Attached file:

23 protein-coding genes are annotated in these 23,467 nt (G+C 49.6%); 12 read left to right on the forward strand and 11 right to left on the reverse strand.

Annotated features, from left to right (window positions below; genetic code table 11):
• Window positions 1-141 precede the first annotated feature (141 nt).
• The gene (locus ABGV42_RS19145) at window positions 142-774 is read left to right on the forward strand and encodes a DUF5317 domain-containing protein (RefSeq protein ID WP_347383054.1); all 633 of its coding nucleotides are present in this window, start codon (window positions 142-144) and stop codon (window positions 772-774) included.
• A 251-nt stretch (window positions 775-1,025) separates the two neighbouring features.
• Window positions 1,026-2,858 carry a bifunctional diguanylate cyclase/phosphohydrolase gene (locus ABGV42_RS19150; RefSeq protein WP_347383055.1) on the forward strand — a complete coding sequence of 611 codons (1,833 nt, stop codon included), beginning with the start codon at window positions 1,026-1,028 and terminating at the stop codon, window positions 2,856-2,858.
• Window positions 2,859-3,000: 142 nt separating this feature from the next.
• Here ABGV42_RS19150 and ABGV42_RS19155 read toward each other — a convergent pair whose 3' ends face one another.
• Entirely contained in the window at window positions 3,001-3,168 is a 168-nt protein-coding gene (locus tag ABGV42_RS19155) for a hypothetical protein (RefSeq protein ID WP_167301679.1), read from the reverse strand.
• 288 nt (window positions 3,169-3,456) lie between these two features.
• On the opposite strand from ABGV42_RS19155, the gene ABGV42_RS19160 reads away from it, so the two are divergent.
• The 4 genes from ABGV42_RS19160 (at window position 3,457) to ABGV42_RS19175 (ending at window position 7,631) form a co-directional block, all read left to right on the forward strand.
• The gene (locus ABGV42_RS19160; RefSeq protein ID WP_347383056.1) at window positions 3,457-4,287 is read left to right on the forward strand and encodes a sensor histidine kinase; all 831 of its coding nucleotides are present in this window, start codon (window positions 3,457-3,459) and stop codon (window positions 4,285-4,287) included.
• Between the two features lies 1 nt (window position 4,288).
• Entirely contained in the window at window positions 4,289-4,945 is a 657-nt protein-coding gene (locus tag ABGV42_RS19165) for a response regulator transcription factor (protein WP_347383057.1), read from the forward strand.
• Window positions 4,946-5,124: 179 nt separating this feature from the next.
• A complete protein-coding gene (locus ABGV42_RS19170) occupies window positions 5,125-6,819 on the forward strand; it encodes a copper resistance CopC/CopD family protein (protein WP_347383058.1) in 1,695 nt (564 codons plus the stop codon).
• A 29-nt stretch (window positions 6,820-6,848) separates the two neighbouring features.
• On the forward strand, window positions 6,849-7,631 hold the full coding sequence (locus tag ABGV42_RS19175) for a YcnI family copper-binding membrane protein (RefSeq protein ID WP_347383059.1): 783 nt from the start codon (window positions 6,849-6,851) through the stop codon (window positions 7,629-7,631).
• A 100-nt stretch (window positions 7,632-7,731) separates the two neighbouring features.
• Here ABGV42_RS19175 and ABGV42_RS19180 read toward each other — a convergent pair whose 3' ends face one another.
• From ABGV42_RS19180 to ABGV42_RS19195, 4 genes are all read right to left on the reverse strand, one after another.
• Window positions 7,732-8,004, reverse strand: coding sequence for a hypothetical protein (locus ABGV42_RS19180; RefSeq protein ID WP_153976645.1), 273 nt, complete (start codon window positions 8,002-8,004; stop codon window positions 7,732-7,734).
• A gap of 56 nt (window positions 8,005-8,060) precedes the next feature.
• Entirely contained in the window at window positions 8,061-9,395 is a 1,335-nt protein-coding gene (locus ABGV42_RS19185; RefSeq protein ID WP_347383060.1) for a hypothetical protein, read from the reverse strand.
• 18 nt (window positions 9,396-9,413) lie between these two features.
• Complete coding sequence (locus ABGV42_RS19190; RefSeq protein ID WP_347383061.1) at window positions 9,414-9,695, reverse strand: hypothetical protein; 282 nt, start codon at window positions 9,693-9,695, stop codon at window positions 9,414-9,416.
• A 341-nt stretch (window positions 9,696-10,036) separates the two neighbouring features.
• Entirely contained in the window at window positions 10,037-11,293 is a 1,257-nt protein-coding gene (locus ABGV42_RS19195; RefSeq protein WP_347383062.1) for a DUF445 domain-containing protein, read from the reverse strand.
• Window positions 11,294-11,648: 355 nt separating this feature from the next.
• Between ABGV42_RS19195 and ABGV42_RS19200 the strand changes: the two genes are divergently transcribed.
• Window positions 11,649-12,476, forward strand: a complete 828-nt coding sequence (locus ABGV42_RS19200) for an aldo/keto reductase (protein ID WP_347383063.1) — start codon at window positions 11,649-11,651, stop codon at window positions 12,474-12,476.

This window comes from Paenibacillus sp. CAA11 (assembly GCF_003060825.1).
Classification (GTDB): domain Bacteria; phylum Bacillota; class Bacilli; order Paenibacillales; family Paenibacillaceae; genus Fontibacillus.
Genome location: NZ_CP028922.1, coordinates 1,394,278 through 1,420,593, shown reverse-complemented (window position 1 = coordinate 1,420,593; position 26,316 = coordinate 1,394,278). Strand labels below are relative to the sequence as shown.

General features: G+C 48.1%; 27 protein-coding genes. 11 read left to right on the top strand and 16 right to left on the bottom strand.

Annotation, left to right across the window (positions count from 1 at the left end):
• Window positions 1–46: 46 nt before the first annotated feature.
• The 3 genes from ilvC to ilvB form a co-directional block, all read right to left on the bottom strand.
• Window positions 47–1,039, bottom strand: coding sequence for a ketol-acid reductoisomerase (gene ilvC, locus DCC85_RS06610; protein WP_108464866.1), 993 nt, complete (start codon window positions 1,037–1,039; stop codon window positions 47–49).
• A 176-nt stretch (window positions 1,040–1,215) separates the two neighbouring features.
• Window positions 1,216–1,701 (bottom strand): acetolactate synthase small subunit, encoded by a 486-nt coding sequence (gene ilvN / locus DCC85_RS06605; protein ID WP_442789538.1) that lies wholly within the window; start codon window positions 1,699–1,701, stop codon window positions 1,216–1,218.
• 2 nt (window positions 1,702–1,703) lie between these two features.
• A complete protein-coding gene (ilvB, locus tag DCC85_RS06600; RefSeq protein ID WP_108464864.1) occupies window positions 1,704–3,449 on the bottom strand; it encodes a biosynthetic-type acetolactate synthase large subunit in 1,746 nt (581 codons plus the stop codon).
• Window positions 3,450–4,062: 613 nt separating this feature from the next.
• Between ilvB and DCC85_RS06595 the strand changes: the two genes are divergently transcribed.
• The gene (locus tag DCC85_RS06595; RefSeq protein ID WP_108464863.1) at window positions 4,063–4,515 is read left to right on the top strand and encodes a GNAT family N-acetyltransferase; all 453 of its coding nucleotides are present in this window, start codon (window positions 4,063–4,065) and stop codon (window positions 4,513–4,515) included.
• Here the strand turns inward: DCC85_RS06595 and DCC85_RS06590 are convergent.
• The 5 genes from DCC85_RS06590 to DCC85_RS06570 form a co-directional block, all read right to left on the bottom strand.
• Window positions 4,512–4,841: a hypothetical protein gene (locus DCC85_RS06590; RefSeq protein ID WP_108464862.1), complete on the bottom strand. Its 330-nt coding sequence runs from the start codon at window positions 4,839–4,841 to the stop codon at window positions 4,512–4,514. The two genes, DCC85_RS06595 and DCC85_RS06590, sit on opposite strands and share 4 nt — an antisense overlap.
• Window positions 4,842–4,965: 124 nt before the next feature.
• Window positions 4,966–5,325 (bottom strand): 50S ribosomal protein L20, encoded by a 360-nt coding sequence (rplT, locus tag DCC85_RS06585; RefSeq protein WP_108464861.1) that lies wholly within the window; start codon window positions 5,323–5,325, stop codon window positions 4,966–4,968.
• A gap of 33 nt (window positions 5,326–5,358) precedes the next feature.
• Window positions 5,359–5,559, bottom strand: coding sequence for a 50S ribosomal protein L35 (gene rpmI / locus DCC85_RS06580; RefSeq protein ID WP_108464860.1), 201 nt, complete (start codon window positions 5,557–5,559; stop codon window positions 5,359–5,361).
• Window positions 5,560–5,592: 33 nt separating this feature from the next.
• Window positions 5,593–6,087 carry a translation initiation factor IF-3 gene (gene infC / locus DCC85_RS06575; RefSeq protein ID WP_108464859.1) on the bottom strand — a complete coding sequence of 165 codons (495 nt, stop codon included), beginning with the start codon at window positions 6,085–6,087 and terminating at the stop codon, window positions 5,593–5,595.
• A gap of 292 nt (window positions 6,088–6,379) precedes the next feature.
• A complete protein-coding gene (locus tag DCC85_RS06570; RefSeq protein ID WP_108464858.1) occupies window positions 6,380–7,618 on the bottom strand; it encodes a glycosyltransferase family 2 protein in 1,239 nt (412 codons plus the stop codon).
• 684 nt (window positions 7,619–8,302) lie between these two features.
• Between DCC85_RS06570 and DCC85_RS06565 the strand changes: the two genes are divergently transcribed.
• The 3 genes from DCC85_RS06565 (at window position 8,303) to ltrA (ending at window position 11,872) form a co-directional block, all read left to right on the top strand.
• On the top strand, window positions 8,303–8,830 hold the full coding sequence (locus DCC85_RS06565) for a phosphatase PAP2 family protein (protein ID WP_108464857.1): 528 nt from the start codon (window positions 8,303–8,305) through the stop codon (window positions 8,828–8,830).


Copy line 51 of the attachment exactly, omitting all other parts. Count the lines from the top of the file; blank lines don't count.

• Window positions 4,842–4,965: 124 nt before the next feature.